People should be aware that there are two ways of looking at issues like migrationby Tom Donaldson / August 23, 2013 / Leave a comment
In January last year, the coalition government’s Migration Advisory Committee published a report titled “Analysis of the Impacts of Migration.” The authors of the report were explicit that their only concern was the effects of immigration on the current UK population; the interests of the migrants themselves were barely considered. When legislating about migration, it is assumed, the government doesn’t need to think about the effects of such legislation on foreigners.
This way of thinking about migration is very common, though not often explicit. For instance, when the panelists on Question Time are asked about the subject, typically they will consider only the supposed costs and benefits of immigration to the existing UK population.
There are two points of view one can take when looking at these issues. Adopting the universal point of view, I see myself as just one person among seven billion—all just as important as me. My passions and my problems matter no more than those of anyone else. Adopting the personal viewpoint, I seem to stand at the centre of the universe, with my family and my close friends around me. Further away are people from my neighbourhood and my workplace, and partially obscured behind them are other British people. Barely visible in the distance are the unknown billions.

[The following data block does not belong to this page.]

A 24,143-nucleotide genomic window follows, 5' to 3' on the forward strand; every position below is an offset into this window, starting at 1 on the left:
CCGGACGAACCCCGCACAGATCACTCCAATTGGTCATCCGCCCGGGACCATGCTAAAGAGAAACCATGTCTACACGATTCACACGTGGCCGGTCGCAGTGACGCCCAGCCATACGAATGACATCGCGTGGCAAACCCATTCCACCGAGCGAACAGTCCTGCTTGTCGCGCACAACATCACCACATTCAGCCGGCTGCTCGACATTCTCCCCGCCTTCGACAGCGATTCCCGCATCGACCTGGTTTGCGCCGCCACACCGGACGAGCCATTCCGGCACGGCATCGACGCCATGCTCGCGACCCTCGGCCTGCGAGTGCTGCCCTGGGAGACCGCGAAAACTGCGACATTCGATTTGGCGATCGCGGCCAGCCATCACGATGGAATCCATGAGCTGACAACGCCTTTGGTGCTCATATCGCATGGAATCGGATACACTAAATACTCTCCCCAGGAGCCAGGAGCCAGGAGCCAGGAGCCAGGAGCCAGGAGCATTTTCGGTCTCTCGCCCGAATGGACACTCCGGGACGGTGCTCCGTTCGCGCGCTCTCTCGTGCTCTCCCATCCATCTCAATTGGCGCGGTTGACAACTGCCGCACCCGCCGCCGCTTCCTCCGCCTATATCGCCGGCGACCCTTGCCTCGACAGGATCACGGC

We have a cluster of pejorative terms for people who are excessive in their partiality—“selfishness”, “nepotism”, “NIMBYism” and so on. Yet it is telling that we have no pejorative term for people who unfairly favour their compatriots. So I suggest a new term, “NONI” (for “Not in Our Nation’s Interests”) for people who put their compatriots first, showing inadequate concern for foreigners.
Someone who takes the personal point of view is typically less concerned about the welfare of foreigners, and more concerned about the welfare of her compatriots. This shouldn’t be confused with bigotry. She may have no dislike or fear of foreigners; she may know that her compatriots are no more important: it’s just that they’re more important to her. This is partiality, not xenophobia. In the same way, when I take the personal point of view I give extra weight to the concerns of my relatives—but not because I harbour any ill-feeling or prejudice towards people outside my family.
It is often virtuous to take the universal…